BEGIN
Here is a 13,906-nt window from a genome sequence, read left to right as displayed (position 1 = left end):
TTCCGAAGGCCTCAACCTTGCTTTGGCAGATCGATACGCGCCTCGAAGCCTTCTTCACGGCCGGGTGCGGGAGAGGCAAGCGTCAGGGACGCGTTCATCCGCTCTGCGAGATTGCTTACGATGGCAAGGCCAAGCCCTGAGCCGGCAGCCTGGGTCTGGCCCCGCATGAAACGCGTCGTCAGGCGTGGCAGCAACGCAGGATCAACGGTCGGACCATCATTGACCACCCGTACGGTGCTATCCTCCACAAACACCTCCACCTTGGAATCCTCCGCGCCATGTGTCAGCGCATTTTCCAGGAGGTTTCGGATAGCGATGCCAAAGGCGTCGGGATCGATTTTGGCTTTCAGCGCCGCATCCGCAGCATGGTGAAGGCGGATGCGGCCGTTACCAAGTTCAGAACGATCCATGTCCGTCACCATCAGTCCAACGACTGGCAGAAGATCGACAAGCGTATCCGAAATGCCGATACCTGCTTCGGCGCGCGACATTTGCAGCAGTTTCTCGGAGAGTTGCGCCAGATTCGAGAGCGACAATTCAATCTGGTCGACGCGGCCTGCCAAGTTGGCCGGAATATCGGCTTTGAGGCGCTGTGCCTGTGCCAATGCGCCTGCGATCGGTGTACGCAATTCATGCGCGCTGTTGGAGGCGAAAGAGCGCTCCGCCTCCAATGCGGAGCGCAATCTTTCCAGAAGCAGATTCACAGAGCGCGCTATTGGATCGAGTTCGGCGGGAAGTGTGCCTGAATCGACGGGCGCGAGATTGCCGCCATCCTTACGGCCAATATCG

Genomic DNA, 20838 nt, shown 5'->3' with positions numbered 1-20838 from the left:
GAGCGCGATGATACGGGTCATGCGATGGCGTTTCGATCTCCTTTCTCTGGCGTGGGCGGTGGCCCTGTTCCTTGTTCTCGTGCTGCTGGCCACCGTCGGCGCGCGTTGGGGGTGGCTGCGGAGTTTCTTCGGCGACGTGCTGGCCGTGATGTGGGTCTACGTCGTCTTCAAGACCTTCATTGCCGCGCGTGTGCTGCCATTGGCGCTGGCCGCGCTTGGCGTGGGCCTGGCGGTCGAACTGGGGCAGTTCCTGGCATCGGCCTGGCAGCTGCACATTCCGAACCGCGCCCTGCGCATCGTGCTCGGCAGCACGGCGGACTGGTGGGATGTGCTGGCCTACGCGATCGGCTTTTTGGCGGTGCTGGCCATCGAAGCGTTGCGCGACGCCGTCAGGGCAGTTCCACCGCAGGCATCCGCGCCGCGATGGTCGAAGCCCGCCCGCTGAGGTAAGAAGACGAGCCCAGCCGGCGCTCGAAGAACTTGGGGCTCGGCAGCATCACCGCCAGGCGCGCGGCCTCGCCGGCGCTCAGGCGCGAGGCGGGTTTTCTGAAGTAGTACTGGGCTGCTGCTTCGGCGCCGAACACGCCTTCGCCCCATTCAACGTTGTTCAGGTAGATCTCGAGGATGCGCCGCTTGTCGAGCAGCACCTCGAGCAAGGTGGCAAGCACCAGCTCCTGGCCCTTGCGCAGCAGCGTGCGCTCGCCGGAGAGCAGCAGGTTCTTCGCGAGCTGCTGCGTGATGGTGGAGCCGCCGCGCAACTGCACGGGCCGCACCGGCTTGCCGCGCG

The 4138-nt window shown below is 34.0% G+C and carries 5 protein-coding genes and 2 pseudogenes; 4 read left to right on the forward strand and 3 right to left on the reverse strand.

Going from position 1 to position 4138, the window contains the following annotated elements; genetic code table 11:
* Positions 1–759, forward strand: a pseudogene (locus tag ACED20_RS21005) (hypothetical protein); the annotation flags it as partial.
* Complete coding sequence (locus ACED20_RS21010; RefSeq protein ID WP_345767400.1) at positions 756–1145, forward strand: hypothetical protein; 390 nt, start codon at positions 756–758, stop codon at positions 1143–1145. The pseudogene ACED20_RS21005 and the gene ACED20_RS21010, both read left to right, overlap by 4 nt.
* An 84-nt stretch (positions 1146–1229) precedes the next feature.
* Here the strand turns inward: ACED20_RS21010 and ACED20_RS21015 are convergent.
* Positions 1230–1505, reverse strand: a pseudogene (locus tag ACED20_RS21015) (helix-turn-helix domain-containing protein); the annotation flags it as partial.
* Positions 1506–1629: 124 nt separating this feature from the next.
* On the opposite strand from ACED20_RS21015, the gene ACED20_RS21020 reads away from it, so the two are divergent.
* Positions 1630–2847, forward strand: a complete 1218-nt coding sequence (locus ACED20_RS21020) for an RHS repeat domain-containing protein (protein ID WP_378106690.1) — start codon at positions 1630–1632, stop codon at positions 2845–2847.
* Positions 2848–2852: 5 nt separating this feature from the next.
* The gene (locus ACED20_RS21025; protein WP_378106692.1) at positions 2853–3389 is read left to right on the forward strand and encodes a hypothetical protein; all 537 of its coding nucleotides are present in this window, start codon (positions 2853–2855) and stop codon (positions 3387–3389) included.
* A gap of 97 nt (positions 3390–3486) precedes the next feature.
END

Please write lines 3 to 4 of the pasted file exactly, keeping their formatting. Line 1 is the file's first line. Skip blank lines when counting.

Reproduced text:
Genomic DNA, 20838 nt, shown 5'->3' with positions numbered 1-20838 from the left:
GAGCGCGATGATACGGGTCATGCGATGGCGTTTCGATCTCCTTTCTCTGGCGTGGGCGGTGGCCCTGTTCCTTGTTCTCGTGCTGCTGGCCACCGTCGGCGCGCGTTGGGGGTGGCTGCGGAGTTTCTTCGGCGACGTGCTGGCCGTGATGTGGGTCTACGTCGTCTTCAAGACCTTCATTGCCGCGCGTGTGCTGCCATTGGCGCTGGCCGCGCTTGGCGTGGGCCTGGCGGTCGAACTGGGGCAGTTCCTGGCATCGGCCTGGCAGCTGCACATTCCGAACCGCGCCCTGCGCATCGTGCTCGGCAGCACGGCGGACTGGTGGGATGTGCTGGCCTACGCGATCGGCTTTTTGGCGGTGCTGGCCATCGAAGCGTTGCGCGACGCCGTCAGGGCAGTTCCACCGCAGGCATCCGCGCCGCGATGGTCGAAGCCCGCCCGCTGAGGTAAGAAGACGAGCCCAGCCGGCGCTCGAAGAACTTGGGGCTCGGCAGCATCACCGCCAGGCGCGCGGCCTCGCCGGCGCTCAGGCGCGAGGCGGGTTTTCTGAAGTAGTACTGGGCTGCTGCTTCGGCGCCGAACACGCCTTCGCCCCATTCAACGTTGTTCAGGTAGATCTCGAGGATGCGCCGCTTGTCGAGCAGCACCTCGAGCAAGGTGGCAAGCACCAGCTCCTGGCCCTTGCGCAGCAGCGTGCGCTCGCCGGAGAGCAGCAGGTTCTTCGCGAGCTGCTGCGTGATGGTGGAGCCGCCGCGCAACTGCACGGGCCGCACCGGCTTGCCGCGCG